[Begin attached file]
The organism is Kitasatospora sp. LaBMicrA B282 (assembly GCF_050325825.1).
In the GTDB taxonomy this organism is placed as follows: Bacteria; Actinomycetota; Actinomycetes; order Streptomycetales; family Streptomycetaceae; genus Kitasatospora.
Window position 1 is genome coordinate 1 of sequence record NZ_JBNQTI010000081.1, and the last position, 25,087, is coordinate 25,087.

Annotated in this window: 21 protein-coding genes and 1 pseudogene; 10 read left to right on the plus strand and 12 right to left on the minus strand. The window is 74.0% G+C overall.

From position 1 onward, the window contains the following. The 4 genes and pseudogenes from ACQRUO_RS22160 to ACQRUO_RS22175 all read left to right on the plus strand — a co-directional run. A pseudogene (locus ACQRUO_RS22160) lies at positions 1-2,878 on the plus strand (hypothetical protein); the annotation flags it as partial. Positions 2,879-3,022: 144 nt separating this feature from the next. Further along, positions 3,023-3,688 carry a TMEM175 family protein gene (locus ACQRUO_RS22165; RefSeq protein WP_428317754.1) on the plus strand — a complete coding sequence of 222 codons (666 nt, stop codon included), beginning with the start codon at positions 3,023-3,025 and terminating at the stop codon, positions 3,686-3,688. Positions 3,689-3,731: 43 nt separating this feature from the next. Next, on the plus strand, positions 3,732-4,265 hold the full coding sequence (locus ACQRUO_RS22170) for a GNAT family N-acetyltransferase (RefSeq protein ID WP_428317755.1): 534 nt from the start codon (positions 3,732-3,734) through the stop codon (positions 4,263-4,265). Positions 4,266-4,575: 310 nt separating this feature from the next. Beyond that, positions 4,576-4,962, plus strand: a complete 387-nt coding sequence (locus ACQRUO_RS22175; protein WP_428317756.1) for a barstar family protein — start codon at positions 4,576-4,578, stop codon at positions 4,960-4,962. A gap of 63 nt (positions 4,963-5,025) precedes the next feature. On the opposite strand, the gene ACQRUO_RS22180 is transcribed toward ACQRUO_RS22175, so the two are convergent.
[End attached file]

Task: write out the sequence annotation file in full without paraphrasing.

The organism is Kitasatospora sp. LaBMicrA B282 (assembly GCF_050325825.1).
In the GTDB taxonomy this organism is placed as follows: Bacteria; Actinomycetota; Actinomycetes; order Streptomycetales; family Streptomycetaceae; genus Kitasatospora.
Window position 1 is genome coordinate 1 of sequence record NZ_JBNQTI010000081.1, and the last position, 25,087, is coordinate 25,087.

Annotated in this window: 21 protein-coding genes and 1 pseudogene; 10 read left to right on the plus strand and 12 right to left on the minus strand. The window is 74.0% G+C overall.

From position 1 onward, the window contains the following. The 4 genes and pseudogenes from ACQRUO_RS22160 to ACQRUO_RS22175 all read left to right on the plus strand — a co-directional run. A pseudogene (locus ACQRUO_RS22160) lies at positions 1-2,878 on the plus strand (hypothetical protein); the annotation flags it as partial. Positions 2,879-3,022: 144 nt separating this feature from the next. Further along, positions 3,023-3,688 carry a TMEM175 family protein gene (locus ACQRUO_RS22165; RefSeq protein WP_428317754.1) on the plus strand — a complete coding sequence of 222 codons (666 nt, stop codon included), beginning with the start codon at positions 3,023-3,025 and terminating at the stop codon, positions 3,686-3,688. Positions 3,689-3,731: 43 nt separating this feature from the next. Next, on the plus strand, positions 3,732-4,265 hold the full coding sequence (locus ACQRUO_RS22170) for a GNAT family N-acetyltransferase (RefSeq protein ID WP_428317755.1): 534 nt from the start codon (positions 3,732-3,734) through the stop codon (positions 4,263-4,265). Positions 4,266-4,575: 310 nt separating this feature from the next. Beyond that, positions 4,576-4,962, plus strand: a complete 387-nt coding sequence (locus ACQRUO_RS22175; protein WP_428317756.1) for a barstar family protein — start codon at positions 4,576-4,578, stop codon at positions 4,960-4,962. A gap of 63 nt (positions 4,963-5,025) precedes the next feature. On the opposite strand, the gene ACQRUO_RS22180 is transcribed toward ACQRUO_RS22175, so the two are convergent.